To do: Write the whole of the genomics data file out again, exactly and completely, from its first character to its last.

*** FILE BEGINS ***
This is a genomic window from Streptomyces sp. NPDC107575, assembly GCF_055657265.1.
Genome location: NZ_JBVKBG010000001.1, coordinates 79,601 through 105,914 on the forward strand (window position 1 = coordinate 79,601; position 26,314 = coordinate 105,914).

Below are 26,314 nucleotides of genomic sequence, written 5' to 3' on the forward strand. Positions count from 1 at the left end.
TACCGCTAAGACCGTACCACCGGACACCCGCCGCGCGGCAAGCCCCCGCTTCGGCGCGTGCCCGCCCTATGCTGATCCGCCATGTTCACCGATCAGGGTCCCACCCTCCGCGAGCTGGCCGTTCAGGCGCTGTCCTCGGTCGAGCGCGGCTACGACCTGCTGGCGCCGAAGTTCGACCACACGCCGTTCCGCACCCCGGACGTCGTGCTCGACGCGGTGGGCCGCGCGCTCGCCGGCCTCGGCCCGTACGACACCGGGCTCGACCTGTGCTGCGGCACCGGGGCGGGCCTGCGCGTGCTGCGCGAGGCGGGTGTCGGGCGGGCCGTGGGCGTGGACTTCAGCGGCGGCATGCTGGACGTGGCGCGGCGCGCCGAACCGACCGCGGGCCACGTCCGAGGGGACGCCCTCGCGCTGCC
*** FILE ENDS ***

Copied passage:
This is a genomic window from Streptomyces sp. NPDC107575, assembly GCF_055657265.1.
Genome location: NZ_JBVKBG010000001.1, coordinates 79,601 through 105,914 on the forward strand (window position 1 = coordinate 79,601; position 26,314 = coordinate 105,914).

Below are 26,314 nucleotides of genomic sequence, written 5' to 3' on the forward strand. Positions count from 1 at the left end.
TACCGCTAAGACCGTACCACCGGACACCCGCCGCGCGGCAAGCCCCCGCTTCGGCGCGTGCCCGCCCTATGCTGATCCGCCATGTTCACCGATCAGGGTCCCACCCTCCGCGAGCTGGCCGTTCAGGCGCTGTCCTCGGTCGAGCGCGGCTACGACCTGCTGGCGCCGAAGTTCGACCACACGCCGTTCCGCACCCCGGACGTCGTGCTCGACGCGGTGGGCCGCGCGCTCGCCGGCCTCGGCCCGTACGACACCGGGCTCGACCTGTGCTGCGGCACCGGGGCGGGCCTGCGCGTGCTGCGCGAGGCGGGTGTCGGGCGGGCCGTGGGCGTGGACTTCAGCGGCGGCATGCTGGACGTGGCGCGGCGCGCCGAACCGACCGCGGGCCACGTCCGAGGGGACGCCCTCGCGCTGCC